“All this has come to pass that the writings of the prophets may be fulfilled,” Jesus says in today’s Gospel (Matthew 26:56).
Indeed, we have reached the climax of the liturgical year, the highest peak of salvation history, when all that has been anticipated and promised is to be fulfilled.
By the close of the long Gospel, the work of our redemption will have been accomplished, the new covenant will be written in the blood of his broken body hanging on the cross at the place called the Skull.
In his Passion, Jesus is “counted among the wicked,” as Isaiah had foretold (Isaiah 53:12). He is revealed definitively as the Suffering Servant the prophet announced, the long-awaited Messiah whose words of obedience and faith ring out in the first reading and psalm.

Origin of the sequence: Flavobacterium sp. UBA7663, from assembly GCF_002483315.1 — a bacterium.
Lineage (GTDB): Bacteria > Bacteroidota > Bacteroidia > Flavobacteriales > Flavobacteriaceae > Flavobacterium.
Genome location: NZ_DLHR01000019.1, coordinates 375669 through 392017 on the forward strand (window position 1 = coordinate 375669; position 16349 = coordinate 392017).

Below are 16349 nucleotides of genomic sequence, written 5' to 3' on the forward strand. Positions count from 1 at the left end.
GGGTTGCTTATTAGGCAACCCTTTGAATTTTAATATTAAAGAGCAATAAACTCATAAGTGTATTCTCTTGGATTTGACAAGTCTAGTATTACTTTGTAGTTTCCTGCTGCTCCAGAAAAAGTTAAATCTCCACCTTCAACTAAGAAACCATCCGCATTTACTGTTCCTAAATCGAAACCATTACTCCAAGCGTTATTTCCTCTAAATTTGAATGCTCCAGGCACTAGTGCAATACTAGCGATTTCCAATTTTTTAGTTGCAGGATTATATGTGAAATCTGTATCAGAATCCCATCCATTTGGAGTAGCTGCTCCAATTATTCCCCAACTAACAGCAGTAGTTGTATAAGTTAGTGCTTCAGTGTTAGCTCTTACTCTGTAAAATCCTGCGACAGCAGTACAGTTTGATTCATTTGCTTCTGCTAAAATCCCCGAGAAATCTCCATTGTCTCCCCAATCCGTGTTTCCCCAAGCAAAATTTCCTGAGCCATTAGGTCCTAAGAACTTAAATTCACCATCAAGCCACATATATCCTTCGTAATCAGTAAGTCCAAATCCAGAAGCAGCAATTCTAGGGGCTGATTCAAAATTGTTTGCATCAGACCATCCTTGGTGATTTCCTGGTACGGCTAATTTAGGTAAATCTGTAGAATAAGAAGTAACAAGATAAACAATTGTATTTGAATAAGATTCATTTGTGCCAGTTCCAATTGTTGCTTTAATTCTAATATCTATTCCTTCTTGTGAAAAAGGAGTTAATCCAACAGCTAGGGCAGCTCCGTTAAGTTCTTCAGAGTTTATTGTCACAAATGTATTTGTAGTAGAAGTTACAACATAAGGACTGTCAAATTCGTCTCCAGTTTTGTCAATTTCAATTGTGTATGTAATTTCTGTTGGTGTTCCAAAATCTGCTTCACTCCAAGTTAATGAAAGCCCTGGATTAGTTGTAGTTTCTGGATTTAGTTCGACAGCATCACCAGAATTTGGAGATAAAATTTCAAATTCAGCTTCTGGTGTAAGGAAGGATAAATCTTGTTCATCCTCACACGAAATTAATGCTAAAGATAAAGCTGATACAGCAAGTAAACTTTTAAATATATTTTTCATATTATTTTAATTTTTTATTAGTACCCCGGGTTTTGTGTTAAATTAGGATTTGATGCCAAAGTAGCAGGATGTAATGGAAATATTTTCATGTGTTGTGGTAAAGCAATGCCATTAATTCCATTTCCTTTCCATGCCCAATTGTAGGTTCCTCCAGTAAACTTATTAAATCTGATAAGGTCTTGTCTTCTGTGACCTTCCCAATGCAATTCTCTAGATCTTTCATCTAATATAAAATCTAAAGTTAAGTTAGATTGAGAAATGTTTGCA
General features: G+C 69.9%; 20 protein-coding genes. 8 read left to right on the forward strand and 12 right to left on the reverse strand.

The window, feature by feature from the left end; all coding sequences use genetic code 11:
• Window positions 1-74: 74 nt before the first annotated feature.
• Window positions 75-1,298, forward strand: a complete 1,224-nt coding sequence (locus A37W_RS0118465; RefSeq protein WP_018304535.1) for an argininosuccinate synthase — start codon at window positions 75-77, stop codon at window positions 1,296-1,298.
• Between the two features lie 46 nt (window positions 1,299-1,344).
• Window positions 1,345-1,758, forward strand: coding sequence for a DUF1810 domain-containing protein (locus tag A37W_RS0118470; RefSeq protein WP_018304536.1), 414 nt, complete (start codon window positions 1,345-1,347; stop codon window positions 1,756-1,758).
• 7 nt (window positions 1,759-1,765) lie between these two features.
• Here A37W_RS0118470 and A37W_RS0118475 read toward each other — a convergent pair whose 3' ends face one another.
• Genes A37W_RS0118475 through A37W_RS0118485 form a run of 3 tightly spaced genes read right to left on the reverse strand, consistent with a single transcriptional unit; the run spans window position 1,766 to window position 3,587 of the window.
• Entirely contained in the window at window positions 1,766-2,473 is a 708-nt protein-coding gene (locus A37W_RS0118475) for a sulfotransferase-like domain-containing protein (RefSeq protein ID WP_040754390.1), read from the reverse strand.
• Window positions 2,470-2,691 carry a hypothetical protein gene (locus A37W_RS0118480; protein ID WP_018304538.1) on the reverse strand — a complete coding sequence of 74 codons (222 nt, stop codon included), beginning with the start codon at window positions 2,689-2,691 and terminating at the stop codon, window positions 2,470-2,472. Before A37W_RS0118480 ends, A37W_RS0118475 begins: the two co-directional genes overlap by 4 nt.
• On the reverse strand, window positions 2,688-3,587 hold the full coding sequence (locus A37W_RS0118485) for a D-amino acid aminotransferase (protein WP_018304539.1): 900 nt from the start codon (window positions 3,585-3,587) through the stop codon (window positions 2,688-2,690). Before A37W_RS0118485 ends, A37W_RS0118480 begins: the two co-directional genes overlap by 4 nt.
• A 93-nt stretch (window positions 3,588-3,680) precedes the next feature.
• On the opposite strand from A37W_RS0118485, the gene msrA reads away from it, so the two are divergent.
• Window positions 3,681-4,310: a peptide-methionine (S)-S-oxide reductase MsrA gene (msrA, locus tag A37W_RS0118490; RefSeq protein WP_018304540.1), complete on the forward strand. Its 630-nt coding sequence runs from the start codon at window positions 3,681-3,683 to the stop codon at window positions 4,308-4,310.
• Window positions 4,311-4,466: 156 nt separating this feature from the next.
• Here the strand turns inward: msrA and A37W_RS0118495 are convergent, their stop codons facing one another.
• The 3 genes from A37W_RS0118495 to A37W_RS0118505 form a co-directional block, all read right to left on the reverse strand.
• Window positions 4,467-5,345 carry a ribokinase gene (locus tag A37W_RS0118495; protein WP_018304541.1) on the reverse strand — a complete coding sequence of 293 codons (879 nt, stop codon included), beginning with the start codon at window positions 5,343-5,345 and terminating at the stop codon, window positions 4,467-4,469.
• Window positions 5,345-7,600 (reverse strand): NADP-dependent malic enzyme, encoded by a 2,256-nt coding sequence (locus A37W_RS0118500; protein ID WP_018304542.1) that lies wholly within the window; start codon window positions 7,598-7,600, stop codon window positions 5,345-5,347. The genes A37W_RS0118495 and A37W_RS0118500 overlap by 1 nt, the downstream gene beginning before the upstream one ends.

The taunts and torments we hear in these two readings punctuate the Gospel as Jesus is beaten and mocked (Matthew 27:31), as his hands and feet are pierced, as enemies gamble for his clothes (Matthew 27:35) and as his enemies dare him to prove his divinity by saving himself from suffering (Matthew 27:39-44).
He remains faithful to God’s will to the end, does not turn back in his trial. He gives himself freely to his torturers, confident that, as he speaks in the first reading: “The Lord God is my help … I shall not be put to shame.”
Destined to sin and death as children of Adam’s disobedience, we have been set free for holiness and life by Christ’s perfect obedience to the Father’s will (Romans 5:12-14,17-19; Ephesians 2:2; 5:6).
This is why God greatly exalted him. This is why we have salvation in his name. Following his example of humble obedience in the trials and crosses of our lives, we know we will never be forsaken. We know, as the centurion, that truly this is the Son of God (Matthew 27:54).
Scott Hahn is founder of the St. Paul Center for Biblical Theology, stpaulcenter.com.